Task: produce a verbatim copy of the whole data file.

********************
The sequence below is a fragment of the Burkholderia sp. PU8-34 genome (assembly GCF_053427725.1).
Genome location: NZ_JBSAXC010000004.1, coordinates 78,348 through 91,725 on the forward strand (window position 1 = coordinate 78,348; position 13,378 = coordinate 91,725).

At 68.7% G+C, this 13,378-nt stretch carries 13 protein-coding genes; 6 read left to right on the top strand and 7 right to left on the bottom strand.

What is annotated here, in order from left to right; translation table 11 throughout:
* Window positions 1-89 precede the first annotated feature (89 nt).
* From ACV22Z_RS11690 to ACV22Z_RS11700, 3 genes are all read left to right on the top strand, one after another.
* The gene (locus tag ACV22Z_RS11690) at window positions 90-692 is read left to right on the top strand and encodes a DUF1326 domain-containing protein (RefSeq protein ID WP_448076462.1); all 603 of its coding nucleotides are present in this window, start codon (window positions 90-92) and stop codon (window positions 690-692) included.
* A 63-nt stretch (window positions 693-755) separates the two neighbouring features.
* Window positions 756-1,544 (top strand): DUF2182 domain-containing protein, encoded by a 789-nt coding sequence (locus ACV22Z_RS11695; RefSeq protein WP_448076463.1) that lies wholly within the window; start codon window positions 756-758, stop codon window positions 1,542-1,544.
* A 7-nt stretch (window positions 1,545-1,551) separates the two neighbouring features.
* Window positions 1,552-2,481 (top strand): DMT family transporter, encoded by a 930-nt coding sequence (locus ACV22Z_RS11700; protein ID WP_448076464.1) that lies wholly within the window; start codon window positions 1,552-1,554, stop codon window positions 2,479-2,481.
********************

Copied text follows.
The sequence below is a fragment of the Burkholderia sp. PU8-34 genome (assembly GCF_053427725.1).
Genome location: NZ_JBSAXC010000004.1, coordinates 78,348 through 91,725 on the forward strand (window position 1 = coordinate 78,348; position 13,378 = coordinate 91,725).

At 68.7% G+C, this 13,378-nt stretch carries 13 protein-coding genes; 6 read left to right on the top strand and 7 right to left on the bottom strand.

What is annotated here, in order from left to right; translation table 11 throughout:
* Window positions 1-89 precede the first annotated feature (89 nt).
* From ACV22Z_RS11690 to ACV22Z_RS11700, 3 genes are all read left to right on the top strand, one after another.
* The gene (locus tag ACV22Z_RS11690) at window positions 90-692 is read left to right on the top strand and encodes a DUF1326 domain-containing protein (RefSeq protein ID WP_448076462.1); all 603 of its coding nucleotides are present in this window, start codon (window positions 90-92) and stop codon (window positions 690-692) included.
* A 63-nt stretch (window positions 693-755) separates the two neighbouring features.
* Window positions 756-1,544 (top strand): DUF2182 domain-containing protein, encoded by a 789-nt coding sequence (locus ACV22Z_RS11695; RefSeq protein WP_448076463.1) that lies wholly within the window; start codon window positions 756-758, stop codon window positions 1,542-1,544.
* A 7-nt stretch (window positions 1,545-1,551) separates the two neighbouring features.
* Window positions 1,552-2,481 (top strand): DMT family transporter, encoded by a 930-nt coding sequence (locus ACV22Z_RS11700; protein ID WP_448076464.1) that lies wholly within the window; start codon window positions 1,552-1,554, stop codon window positions 2,479-2,481.